#SilentSunday ‘Back to the Keyboard!’ #Haiku #amwriting

Back to the keyboard,

After plotting and planning,

One word at a time.

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After over a year writing and rewriting various drafts of The Ghost Wife, I still wasn’t satisfied, so I stopped to plot and plan, all over again, from the beginning.

I Stared from scratch, back to basics, with main character arcs, secondary character profiles, scenes, sequels, and three-act structure.

No more excuses!

It’s time to write!

Happy Sunday!

#WorldMentalHeathDay Prevention and Support #Joker

World Mental Health Day is observed on 10th October every year, with the overall objective of raising awareness of mental health issues around the world and mobilizing efforts in support of mental health. This year the focus is on suicide prevention, there’s more information and videos for classroom use on the topic here

Firstly, I’d like to remind everyone to take the time to listen and spare a kind or encouraging word to those we interact with every day, especially if they look as if they need it,  because we all need a smile, a hug, or a supportive word.

Secondly I’d like to share with you my reflections after watching the film, Joker, earlier this week. I wasn’t planning on seeing the movie because I had heard that it was too violent and disappointing, not only by US critics, but also in the UK, where a recent Guardian review describes it as ‘the most disappointing film of the year’. Fortunately, one of my best friends, Elena, convinced me to go with her, and I’m so glad I did!

Joker does include violent scenes, although they are not more graphic than most action movies or video games kids play, and they are not just thrown in for effect, they are embeded in the story line.

It is also dark, because it portrays a heartless and cruel society, and distressing because it proposes no explcit solution to the subsequent violence, and foreshadows an increase in madness and bloodshed.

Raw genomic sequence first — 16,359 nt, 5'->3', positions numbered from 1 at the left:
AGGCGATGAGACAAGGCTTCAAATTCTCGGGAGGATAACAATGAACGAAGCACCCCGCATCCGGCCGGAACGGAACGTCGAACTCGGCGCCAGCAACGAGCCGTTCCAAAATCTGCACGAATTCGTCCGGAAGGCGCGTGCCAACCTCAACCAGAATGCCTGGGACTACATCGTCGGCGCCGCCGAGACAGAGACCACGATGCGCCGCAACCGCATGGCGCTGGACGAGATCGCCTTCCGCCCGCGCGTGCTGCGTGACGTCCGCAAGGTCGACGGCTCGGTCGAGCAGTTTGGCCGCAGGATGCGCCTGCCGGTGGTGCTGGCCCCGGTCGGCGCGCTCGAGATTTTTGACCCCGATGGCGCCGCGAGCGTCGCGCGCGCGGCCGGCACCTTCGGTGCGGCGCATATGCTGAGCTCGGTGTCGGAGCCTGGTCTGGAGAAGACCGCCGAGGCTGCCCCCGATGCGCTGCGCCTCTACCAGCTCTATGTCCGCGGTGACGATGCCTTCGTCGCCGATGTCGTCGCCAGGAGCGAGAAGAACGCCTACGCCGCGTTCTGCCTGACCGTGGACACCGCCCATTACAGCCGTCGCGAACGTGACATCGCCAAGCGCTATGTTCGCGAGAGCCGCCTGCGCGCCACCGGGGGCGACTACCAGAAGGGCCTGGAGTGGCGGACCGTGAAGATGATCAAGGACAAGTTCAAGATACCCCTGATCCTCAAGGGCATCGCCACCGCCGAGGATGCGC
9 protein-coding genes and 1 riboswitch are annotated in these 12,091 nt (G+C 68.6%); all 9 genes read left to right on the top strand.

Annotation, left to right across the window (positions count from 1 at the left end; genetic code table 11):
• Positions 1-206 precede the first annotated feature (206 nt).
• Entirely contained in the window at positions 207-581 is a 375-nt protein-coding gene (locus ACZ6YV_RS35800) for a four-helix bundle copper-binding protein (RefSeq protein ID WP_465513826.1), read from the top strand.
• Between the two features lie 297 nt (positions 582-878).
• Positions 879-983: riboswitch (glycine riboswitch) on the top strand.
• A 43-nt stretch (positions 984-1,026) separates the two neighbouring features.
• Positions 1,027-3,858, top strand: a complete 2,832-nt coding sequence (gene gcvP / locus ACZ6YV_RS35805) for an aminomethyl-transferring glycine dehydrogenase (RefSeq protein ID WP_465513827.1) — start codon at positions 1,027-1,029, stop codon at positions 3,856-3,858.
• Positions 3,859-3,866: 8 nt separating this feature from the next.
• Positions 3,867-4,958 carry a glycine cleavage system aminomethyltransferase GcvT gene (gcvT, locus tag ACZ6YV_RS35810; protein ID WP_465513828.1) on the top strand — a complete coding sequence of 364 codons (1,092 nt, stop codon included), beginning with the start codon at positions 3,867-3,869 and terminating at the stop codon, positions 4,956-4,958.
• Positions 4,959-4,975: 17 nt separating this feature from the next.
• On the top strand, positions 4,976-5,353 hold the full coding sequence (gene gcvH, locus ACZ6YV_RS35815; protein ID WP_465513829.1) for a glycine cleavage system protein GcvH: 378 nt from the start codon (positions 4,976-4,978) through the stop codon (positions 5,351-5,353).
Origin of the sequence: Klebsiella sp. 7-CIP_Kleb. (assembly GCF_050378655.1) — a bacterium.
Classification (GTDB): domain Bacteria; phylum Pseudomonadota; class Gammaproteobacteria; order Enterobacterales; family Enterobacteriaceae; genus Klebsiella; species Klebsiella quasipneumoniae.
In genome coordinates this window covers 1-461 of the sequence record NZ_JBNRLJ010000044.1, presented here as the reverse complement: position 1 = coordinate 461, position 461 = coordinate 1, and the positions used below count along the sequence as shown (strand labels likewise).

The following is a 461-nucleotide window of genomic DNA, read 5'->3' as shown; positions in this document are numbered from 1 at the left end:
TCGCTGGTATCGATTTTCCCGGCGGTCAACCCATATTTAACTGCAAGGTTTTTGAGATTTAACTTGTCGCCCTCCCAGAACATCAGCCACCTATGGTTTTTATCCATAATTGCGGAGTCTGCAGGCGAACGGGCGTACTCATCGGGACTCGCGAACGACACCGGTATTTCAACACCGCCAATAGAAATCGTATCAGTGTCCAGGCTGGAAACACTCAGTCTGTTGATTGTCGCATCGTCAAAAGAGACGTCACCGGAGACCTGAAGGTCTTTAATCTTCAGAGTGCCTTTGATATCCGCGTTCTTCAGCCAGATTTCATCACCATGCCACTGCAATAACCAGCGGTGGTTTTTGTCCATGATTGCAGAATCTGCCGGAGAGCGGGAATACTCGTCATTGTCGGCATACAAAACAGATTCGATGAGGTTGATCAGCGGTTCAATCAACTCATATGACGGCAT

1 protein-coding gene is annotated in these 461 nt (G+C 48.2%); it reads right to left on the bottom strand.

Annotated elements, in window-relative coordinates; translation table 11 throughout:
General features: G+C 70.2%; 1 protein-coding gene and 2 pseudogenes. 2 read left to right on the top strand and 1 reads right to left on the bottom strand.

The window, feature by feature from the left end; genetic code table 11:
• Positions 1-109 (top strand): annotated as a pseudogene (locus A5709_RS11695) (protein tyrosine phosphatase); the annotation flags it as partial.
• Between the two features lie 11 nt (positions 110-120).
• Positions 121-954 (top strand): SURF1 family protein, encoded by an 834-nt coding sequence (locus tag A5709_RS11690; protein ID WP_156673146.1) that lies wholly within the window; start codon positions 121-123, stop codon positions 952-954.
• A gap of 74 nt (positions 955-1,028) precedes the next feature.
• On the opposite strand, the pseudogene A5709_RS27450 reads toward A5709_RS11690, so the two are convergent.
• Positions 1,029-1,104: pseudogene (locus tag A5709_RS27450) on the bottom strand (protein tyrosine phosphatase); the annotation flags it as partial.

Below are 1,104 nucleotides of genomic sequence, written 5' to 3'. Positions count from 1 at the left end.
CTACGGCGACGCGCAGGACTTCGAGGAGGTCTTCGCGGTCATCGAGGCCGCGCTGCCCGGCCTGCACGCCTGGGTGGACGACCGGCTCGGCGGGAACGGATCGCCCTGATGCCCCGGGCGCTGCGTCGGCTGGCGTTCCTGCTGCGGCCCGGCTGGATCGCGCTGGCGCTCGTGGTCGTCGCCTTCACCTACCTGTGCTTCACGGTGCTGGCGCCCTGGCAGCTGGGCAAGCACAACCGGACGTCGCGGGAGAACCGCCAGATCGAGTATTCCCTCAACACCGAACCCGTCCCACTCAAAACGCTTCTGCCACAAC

On the other hand it does accomplish a positive goal, and that is creating empathy with the main character’s life and circumstances. I want to make it clear at this point that I am in no way condoning or justifying Arthur’s behaviour. There is no justification for such extreme violence.

Some may think encouraging empathy is not a positive or necessary goal, that there is nothing to be understood, because the mentally ill should be locked away to protect the rest of the population, but that is neither a long term nor an ethical solution.

There are two solutions implicitly hinted at throughout the film.

In the first place prevention and in the second place adequate, professional and pharamcological support for those who need it.

Arthur was an illegitimate son, born to an unstable mother, herself having been in institutions, while he was physically and mentally abused by step-fathers, rejected by his biological father, ignored by social services, dismissed by mental health services, laughed at by colleagues, ridiculed by passers by and attacked by bullies and gangs.

I kept thinking that so much could and should have been done to prevent the escalation of the decline in his physical and mental health. I am convinced he would have been a different person if he had had better parenting, education and social and mental care.

Whatever you believe, the film certainly encourages debate and analysis of how societies could imrpove mental health issues and social welfare, and that in itself is an invaluable benefit.

Other reasons to watch Joker are, great acting, directing and photography, a moving and action packed story, and a fabulous soundtrack. Here’s my favourite song taken from the staircase scene towards the end of the film.

Here’s the complete playlist on Spotify

There are plenty of great songs such as, Send in the clowns, That’s Life, Put on a Happy Face, Stormy Weather, White Room, Smile, and many more.